Wednesday, October 17, 2012 5:53 PM
Be careful with carbon fibre surfaces
Q1: A friend had his Mercedes E-Class bonnet changed to carbon fibre. Are there detailing precautions to take or carbon fibre surfaces can be detailed the same way as normal metallic surfaces?
Assuming the aftermarket carbon-fiber bonnet is of the wet-carbon variety rather than the matte dry-carbon, there are certain precautions to be taken when detailing carbon-fibre parts.
If you're planning on using a rotary buffer to remove swirls and scratches or even other imperfections, have a CF-thickness gauge available to measure the micron-thickness of the topcoat that you will be correcting.
The topcoat of carbon-fibre panels tend to vary with different manufacturers.
Carbon-fibre panels tend to react to concentrated friction heat (from a rotary) in the same manner as polyurethane bumpers and panels in which they absorb the heat very quickly but do not have the physical ability to disperse it, thus leading to concentrated damaged topcoat-burns which will discolour.
Unlike metals which disperses heat around, carbon-fibre panels require skilled hands with a rotary for anything more than swirl-mark removal.
As for protection, they can be sealed with either a wax/synthetic sealant or a coating of choice.
Q2: My daughter recently spilled a 1.5-litre Zappel drink onto the car's fabric seats.
More than half the liquid had soaked the fabric and coupled with the sugar content could attract ants and other insects for weeks. Is sunning the seats the best way to go about restoring the seat to mint condition?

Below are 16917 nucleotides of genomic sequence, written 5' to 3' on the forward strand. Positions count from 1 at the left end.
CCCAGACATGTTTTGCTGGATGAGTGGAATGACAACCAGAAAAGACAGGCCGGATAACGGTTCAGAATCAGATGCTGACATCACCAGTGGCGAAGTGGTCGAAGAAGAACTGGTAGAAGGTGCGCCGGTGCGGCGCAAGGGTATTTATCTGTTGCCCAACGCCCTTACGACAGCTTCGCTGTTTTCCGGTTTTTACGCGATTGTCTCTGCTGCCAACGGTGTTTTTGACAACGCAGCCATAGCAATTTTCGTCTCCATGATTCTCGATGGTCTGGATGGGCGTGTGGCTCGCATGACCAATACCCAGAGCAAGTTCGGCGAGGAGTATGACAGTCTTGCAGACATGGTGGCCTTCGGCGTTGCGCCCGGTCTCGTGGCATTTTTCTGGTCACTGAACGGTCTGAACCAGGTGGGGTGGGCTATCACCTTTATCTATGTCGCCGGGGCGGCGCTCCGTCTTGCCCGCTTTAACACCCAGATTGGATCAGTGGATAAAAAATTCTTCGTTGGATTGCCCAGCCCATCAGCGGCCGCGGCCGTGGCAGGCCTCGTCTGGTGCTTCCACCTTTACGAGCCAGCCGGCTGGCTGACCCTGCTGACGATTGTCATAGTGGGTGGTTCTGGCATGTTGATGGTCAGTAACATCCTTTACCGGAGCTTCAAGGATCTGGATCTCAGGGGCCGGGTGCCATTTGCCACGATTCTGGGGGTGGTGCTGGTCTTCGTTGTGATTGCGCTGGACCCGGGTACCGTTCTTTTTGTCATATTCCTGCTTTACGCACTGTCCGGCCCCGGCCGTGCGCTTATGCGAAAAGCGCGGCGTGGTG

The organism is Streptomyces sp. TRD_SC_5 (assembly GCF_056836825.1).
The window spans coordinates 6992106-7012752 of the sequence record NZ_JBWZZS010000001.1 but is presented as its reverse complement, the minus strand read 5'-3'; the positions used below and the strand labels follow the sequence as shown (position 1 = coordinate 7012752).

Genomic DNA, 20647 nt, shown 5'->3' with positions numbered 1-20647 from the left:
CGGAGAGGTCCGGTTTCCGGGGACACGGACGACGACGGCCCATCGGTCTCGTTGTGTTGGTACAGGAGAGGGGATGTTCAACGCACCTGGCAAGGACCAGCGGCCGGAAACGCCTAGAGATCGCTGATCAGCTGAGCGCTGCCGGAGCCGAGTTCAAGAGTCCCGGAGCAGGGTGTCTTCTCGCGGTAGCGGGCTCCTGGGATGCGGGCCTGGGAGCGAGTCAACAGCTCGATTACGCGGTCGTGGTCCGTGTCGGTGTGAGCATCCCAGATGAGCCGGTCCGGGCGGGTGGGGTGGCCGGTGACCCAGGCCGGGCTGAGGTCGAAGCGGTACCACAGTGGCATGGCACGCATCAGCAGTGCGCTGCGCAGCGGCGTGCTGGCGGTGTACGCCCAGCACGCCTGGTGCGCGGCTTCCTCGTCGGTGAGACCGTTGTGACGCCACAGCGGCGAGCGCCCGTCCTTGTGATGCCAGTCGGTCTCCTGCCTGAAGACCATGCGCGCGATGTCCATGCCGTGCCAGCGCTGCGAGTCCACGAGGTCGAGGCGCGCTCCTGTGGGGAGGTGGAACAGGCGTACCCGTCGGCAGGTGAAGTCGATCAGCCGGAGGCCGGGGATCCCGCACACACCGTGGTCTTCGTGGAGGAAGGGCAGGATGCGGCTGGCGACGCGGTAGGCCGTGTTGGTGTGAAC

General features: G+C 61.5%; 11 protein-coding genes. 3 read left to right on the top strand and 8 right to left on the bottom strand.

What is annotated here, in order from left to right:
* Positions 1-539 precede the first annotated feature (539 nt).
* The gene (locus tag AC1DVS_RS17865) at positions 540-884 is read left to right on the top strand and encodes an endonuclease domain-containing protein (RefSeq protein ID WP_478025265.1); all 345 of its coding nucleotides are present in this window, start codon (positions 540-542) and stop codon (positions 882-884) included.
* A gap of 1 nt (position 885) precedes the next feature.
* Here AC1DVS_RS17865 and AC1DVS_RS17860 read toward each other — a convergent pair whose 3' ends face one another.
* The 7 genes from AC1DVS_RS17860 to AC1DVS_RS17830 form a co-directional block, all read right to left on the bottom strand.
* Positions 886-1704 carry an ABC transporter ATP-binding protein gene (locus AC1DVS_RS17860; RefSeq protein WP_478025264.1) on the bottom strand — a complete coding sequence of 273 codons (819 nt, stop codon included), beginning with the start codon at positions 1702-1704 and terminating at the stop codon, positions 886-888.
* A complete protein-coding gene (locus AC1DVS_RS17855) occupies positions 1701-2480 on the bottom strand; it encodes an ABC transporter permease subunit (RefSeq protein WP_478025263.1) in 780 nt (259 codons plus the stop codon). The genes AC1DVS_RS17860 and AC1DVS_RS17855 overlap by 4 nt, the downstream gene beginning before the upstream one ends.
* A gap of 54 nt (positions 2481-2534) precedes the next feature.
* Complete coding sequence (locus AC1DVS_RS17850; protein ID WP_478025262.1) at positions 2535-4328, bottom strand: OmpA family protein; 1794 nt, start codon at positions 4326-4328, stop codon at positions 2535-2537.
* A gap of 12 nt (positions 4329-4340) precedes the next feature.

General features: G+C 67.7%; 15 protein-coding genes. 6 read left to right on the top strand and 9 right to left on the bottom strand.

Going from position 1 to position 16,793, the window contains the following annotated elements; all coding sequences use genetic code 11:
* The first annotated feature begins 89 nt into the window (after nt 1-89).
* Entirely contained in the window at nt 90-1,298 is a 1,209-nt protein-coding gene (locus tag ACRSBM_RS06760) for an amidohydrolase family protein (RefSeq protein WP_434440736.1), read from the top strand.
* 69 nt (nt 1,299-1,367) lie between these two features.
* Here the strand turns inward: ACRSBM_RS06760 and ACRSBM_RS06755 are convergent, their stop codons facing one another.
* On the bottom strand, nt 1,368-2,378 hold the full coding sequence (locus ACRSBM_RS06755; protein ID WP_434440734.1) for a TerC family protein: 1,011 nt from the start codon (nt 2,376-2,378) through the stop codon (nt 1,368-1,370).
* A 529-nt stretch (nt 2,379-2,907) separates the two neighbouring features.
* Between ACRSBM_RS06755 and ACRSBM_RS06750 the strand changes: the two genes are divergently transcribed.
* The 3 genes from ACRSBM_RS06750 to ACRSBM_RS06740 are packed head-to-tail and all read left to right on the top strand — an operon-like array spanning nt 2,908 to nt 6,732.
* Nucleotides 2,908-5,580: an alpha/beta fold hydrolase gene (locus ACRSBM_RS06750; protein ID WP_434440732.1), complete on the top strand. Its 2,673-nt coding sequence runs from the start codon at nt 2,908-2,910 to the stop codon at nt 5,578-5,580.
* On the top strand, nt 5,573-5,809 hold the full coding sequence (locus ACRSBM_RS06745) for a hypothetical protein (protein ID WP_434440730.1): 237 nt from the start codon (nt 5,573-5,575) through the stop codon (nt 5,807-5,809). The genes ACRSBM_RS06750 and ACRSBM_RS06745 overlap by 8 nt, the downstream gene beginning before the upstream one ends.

Placing the seats under the sun will not restore your seats to brand new.
What's required is a powerful extraction-based vacuum (steam-based if possible) that can cycle water and detergent through the seat fabric and foam cells so that the contaminant(which in this case is the carbonated drink) is removed entirely.
I'd recommend sending it to a professional so that it can be cleaned and dried correctly.
Q3. Is it a good practice to wash a car's undercarriage and how often should it be?
It depends on your requirements and preferences. We have detailed undercarriages for concours classics but it is somewhat a rare request for daily drivers.
Most modern cars are equipped with rather complete undercarriage protective covers for reasons including aerodynamics and such so they are far less exposed than before.
Perhaps, once or twice a year if you're particular about the undercarriage cleanliness.